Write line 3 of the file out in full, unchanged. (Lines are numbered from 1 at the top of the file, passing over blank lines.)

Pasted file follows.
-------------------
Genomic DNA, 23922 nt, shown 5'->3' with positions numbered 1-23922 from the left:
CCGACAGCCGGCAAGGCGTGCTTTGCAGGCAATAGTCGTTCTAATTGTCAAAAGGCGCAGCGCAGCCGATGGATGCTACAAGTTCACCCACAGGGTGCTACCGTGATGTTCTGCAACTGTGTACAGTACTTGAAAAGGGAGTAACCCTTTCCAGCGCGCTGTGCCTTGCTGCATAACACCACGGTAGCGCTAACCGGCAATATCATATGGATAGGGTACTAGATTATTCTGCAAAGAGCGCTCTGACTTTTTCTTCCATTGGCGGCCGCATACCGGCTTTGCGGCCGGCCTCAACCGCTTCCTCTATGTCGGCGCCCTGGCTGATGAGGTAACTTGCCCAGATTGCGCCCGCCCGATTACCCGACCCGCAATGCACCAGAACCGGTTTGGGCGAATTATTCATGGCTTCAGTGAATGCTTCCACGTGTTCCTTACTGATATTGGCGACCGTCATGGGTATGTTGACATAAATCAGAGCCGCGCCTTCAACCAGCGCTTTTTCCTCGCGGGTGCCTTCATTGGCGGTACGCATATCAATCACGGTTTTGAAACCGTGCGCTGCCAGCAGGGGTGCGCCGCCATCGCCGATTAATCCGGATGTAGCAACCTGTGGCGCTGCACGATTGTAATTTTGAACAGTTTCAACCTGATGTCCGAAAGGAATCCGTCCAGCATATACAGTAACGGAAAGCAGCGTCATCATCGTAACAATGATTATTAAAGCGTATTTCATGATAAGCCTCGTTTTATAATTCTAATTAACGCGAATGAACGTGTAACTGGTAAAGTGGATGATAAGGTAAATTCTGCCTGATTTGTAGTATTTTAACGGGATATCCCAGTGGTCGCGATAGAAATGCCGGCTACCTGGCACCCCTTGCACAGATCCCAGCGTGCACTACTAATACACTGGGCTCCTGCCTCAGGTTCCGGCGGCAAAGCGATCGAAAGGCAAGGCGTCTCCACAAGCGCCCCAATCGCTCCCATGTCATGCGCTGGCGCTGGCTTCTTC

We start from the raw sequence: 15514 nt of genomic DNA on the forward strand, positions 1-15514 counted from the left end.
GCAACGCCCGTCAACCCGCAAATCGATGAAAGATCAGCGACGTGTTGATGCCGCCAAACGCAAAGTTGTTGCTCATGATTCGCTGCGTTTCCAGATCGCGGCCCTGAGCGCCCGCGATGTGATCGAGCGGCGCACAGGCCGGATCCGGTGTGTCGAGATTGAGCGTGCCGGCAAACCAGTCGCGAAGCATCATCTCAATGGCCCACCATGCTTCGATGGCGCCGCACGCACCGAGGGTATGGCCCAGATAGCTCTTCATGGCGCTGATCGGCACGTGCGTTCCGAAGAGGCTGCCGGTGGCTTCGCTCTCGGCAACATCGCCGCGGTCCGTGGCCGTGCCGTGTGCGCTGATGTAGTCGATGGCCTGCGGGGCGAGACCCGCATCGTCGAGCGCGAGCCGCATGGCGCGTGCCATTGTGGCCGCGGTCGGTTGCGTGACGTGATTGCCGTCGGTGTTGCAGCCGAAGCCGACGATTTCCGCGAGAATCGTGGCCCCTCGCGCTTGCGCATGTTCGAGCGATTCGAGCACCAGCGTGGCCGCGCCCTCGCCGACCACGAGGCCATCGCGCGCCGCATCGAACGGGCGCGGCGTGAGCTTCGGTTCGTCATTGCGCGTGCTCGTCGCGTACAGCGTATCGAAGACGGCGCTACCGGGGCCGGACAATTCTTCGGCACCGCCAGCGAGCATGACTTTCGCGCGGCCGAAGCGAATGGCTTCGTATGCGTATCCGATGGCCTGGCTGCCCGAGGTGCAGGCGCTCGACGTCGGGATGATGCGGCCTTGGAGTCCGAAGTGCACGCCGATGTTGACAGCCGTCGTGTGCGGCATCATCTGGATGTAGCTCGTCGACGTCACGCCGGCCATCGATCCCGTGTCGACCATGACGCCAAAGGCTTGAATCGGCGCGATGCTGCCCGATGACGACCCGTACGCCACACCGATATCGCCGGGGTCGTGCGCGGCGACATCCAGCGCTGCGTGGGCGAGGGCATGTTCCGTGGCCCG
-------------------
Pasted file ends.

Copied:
We start from the raw sequence: 15514 nt of genomic DNA on the forward strand, positions 1-15514 counted from the left end.